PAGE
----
Expectations Weigh Heavily On Jazz Malone Complains That Critics Have Buried Utah Prematurely
Karl Malone has discovered the nature of success. The more you get, it seems, the more you need.
The NBA’s reigning MVP is a bundle of tension as he gears up for what could be his toughest season.
“I mean, realistically, what can we do this year that’ll be acceptable? Winning a championship is the only thing,” said the Utah Jazz’s only power forward for the last 12 years. “If we don’t do that, all we’re going to hear is, ‘Well, they was good in their day, but they never achieved their potential.’ And there’s nothing I can do about that.”
The lineup will look almost exactly the same, but the Utah Jazz - and Malone - are forever changed.
When the Jazz won their first Western Conference title and ascended to the NBA Finals last season, this perennially underachieving franchise suddenly went from underdog to favorite heading into the 1997-98 season. It’s a position with which no one in Utah is familiar, least of all Malone.
“There’s pressure to succeed this year, that’s for real,” he said. “Myself, I feel it. I feel it every day.”
Some thought the pressure got to Malone during the Finals, where he was roundly criticized for a subpar performance. He enters this season more determined than ever to silence his doubters.
“I’ve got everything I want in life,” he said. “You can’t care what other people say, but I still want to show everybody what I’m all about.”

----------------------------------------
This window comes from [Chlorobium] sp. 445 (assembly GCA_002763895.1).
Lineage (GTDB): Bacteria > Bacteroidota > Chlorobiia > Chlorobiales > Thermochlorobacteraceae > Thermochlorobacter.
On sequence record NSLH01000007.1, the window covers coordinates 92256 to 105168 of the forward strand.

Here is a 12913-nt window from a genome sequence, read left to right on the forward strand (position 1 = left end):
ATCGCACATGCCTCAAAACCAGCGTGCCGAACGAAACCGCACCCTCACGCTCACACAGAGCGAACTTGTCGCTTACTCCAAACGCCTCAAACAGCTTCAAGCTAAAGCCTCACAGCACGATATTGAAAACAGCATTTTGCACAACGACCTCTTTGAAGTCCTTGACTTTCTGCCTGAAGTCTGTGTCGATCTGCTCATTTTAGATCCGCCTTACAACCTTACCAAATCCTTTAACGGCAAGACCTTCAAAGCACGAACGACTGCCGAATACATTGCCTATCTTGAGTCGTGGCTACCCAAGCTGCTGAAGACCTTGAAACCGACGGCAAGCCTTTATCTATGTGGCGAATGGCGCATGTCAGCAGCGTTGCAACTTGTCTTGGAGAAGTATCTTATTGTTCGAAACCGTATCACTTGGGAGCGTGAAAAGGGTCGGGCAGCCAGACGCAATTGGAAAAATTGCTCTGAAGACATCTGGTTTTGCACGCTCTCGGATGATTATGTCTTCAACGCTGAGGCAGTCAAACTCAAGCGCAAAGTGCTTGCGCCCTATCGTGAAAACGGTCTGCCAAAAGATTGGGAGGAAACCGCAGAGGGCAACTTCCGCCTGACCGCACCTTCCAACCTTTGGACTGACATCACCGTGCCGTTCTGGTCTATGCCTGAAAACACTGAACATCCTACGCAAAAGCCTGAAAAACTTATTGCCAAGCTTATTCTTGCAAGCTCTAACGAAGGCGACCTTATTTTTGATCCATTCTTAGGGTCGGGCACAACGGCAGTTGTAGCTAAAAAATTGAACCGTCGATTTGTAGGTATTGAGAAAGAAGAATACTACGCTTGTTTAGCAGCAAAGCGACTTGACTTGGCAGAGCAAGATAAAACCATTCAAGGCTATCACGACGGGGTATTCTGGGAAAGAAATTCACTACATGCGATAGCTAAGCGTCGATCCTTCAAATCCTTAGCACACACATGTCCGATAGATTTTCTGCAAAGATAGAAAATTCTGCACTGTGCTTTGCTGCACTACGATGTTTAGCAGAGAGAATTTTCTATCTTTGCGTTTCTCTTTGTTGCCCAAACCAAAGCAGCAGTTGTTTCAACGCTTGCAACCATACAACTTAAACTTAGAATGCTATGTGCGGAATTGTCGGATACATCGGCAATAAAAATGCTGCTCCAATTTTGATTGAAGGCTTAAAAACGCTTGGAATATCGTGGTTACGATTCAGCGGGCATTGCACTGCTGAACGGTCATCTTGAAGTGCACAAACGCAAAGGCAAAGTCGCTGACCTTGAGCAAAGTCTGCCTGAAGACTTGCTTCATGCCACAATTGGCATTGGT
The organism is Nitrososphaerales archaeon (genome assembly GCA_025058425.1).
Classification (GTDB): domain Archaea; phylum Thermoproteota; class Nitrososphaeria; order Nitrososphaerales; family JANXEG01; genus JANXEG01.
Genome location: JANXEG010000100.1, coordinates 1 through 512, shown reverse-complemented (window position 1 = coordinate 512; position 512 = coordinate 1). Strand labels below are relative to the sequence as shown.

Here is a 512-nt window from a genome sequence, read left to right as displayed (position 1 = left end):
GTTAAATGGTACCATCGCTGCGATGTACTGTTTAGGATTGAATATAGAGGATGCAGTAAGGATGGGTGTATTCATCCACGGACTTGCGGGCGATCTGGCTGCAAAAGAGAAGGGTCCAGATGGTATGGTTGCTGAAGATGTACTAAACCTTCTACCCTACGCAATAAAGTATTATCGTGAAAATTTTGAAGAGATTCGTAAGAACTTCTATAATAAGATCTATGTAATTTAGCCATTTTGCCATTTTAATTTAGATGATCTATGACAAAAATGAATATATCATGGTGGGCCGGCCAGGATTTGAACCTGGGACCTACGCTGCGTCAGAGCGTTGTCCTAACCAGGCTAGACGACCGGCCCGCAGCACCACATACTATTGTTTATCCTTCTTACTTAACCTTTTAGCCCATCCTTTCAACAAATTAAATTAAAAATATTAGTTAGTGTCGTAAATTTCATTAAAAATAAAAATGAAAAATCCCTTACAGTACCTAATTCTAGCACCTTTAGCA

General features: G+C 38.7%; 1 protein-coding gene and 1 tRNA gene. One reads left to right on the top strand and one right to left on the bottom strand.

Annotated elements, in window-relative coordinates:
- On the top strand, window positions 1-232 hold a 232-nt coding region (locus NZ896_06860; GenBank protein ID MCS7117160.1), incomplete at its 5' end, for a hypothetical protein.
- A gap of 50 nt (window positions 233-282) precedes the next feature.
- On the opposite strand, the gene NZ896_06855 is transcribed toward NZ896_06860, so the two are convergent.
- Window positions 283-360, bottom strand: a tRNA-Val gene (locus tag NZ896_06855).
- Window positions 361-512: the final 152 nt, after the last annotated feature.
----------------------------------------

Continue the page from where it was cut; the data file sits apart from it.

He was the eighth of nine children born poor in Summerfield, La. He left Louisiana Tech a year early, and then slipped to 13th in the NBA draft. He ended up in Utah, where he became the NBA’s unknown superstar.
For years the Jazz were a footnote in the NBA, a convenient also-ran that faded in the playoffs and never threatened the established powers. Now, after a conference championship and an MVP award, the Jazz and Malone have become the powers.
“All of a sudden this year, people are saying that we got to win a championship or they should just break up this team and sell the spare parts,” Malone said. “I even heard the other day that we were - what did they say? - a dynasty on the decline. How can we be declining if we were in the Finals last year?
“It just goes to show - people want you to fail.”
Just at the point in his career when Malone should have nothing left to prove, he has been given another challenge. The MVP award, the All-Star selections, the gold medals, the adulation of an entire state - they may not be enough.
For at least the first eight weeks of this season, Malone is on his own.
“Karl’s going to feel a pressure this year that he hasn’t had before, just because he’s going to be the focus for most teams in the first part of the year,” Utah coach Jerry Sloan said. “Usually, teams have to focus on him and John (Stockton). For the first couple of months, it’ll be just him.”
Stockton severely damaged cartilage in his knee and will be on crutches for two to three months. Malone and Stockton have only missed four regular-season games each in their NBA careers. The adjustment Malone will have to make is profound.
“All of our games will have to change, but Karl might have to make more adjustments than most,” guard Jeff Hornacek said. “They have that timing together, and now we’ll have to learn to play without it.”
“It’s a different game with John out of the lineup,” Malone said. “I have to go about my business differently. I might have to pass more, I might have to take even more leadership on the court. Just doing what I normally do isn’t going to cut it.”